The Straight & Narrow variety is a good choice for small areas and is a fine choice for fencing or screening. It will grow six to eight feet tall and two to three feet wide, and is great for small yards and spaces. This Japanese holly doesn’t shed its leaves when exposed to the elements and is suitable for zones 5 to 8.
Common juniper ‘Compressa’ is another good choice for screens. This columnar, narrow shrub has dense foliage and produces red berries in the fall. It requires little water and needs a sunny location. Deer rarely eat the lower leaves of this shrub, which makes it a great choice for screening. This shrub also grows in containers. A common juniper can reach nearly eye level.
Another popular choice is waxleaf privet. This dense evergreen shrub has beautiful yellow flowers in the summer. Its leaves are shiny and glossy. It grows to about six to eight feet in height, and can be trained into a number of topiary shapes. It is great for screening and is suitable for both part and full sun locations. If you choose to use this type of screening, be sure to check the growing guidelines for Japanese holly.
Fortune’s tea olive
This tall, narrow shrub looks beautiful on a shady or sunny lawn. The leaves are serrated, and the flowers are white. It has a clean fruity fragrance, and can be pruned to look like a small tree or giant shrub. It is very hardy, and can tolerate shade and salt. It can also deter pesky neighbors. If you’re looking for a great screening plant for your yard, consider Fortune’s tea olive.
This plant is a wonderful choice for screening or a hedge because of its fragrance. Compared to other tea olives, the leaves of Fortune’s tea olive are smaller and have a point. It has three leaf types: juvenile, middle, and mature. Juvenile leaves are spinier than mature ones, with 10-12 triangular teeth on each side. The mature leaves are smooth with a spiny point near the tip, while the middle leaves have spines near the base.
The Fragrant Tea Olive is the most fragrant of the tea olives. It can grow up to 30 feet tall, with an average height of 10 to 12 feet. It flowers for two months in the fall, and blooms intermittently through the winter. Fortune’s tea olive is a hybrid between two species, Osmanthus x fortunei and O. x fortunei. This variety is much more compact than O. x fortunei, and has more spines than O. x fortunei.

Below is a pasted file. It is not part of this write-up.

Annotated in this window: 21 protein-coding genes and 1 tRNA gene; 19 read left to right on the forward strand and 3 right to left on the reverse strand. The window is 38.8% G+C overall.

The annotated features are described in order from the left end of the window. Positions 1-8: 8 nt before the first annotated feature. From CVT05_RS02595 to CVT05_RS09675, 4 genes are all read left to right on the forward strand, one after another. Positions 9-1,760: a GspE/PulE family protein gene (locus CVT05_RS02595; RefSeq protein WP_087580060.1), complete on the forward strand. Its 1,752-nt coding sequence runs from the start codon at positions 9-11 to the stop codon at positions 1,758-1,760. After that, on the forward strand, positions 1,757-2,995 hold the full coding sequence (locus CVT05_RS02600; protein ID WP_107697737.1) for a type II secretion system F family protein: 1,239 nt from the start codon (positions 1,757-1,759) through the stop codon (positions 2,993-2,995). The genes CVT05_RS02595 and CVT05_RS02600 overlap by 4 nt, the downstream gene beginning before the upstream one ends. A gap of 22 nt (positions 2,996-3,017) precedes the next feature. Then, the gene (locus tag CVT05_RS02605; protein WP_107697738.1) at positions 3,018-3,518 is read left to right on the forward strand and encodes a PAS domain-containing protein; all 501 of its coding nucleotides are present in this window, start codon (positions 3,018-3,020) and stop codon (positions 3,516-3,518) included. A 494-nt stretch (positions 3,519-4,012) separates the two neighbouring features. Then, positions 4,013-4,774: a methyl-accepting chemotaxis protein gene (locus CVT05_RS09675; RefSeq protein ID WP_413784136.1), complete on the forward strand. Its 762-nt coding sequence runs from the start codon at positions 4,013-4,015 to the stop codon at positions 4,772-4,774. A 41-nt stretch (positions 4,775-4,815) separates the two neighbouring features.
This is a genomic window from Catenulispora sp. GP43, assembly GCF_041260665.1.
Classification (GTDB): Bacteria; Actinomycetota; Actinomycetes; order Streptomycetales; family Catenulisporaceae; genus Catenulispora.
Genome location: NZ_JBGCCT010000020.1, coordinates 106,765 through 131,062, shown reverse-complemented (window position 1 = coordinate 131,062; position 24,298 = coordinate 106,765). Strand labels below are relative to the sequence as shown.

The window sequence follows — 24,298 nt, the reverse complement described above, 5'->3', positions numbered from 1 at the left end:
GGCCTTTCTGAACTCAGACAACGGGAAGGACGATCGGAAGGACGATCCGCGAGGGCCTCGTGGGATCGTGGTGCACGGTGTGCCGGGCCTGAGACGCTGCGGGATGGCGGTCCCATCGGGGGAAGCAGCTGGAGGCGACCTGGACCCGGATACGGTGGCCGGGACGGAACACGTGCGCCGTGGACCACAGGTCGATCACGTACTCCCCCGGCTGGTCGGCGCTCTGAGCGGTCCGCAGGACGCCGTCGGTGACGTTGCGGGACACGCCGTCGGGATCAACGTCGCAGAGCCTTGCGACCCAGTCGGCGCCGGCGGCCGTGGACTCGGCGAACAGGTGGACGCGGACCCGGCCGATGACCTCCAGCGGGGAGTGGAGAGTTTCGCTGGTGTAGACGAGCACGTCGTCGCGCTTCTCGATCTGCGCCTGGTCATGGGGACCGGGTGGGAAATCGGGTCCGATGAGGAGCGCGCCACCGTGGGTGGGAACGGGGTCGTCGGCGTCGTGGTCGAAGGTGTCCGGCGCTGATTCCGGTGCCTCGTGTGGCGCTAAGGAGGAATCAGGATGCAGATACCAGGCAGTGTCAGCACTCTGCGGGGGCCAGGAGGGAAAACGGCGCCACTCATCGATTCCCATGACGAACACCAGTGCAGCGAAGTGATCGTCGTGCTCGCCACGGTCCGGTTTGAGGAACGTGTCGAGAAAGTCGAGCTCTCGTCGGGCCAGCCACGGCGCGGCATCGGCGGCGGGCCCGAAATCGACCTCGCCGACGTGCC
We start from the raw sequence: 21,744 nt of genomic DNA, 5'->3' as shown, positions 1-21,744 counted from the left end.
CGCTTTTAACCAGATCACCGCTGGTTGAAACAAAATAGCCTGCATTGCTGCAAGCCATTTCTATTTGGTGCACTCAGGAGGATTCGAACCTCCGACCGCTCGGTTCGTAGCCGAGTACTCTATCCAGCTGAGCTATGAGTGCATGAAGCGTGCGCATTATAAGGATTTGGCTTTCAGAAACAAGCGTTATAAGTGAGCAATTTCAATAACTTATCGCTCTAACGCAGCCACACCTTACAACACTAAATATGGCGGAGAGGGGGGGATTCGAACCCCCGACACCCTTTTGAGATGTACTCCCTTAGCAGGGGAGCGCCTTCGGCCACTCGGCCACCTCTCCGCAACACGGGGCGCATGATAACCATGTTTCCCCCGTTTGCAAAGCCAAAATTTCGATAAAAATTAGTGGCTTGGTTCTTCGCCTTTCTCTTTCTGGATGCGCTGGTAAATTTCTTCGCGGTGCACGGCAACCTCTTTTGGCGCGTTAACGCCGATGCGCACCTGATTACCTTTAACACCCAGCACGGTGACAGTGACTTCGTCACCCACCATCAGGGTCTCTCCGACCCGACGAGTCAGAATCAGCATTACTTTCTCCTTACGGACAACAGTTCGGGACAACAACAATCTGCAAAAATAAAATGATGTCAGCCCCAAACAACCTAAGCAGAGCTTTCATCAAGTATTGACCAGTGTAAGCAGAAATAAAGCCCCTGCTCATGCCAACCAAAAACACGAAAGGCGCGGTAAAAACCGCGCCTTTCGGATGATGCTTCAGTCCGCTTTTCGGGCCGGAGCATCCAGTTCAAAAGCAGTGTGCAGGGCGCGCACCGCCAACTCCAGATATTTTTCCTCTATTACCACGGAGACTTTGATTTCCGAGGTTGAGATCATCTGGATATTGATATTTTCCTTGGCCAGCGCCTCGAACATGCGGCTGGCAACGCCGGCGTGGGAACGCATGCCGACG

While it may look similar to hollies, Fortune’s tea olive has broader, more fragrant leaves. Unlike hollies, the leaves are opposite in pairs. Tea olive leaves are larger and longer than hollies’, and have a dentate or entire margin. Their tips are not spiny. They are usually not invasive and require little pruning. A small tea olive hedge can be grown in any location with good soil conditions.
Hinoki cypress ‘Slender’
A medium-sized evergreen shrub with a pyramidal habit, Hinoki cypress’Slender’ makes a beautiful screen. Its foliage is rich, mid-green, feathery, and arranged in sprays. It grows up to 15 feet tall and wide, making it perfect for a foundation planting or specimen in a lawn. Slender Hinoki cypress requires minimal pruning and is best left unpruned to maintain its unique shape.
The Slender Hinoki cypress is also known as Arizona Cypress. It requires full to partial sun, but tolerates some shade. It is somewhat tall, making it a good screening tree for tall structures or sound barriers. In addition to screening, Slender Hinoki cypress can also be used for other purposes. Its small leaves will help to frame taller structures.
Slender Hinoki cypress is easy to grow and can be found growing in most parts of the country. It prefers moist, slightly acidic soil. Slender Hinoki cypress is hardy in USDA Plant Hardiness Zones 5b through 8 and tolerates ordinary garden conditions. It requires minimal pruning and is very drought-resistant once established.
The Slender Hinoki cypress is an eye-catching addition to your garden. Plant it in a lawn or shrub bed. It can be planted behind flowering trees and shrubs. It provides a stable, permanent structure and looks lovely among evergreens of different sizes. Hinoki cypress is a hardy and low-maintenance plant, and it is great for screening or edging around a patio or deck.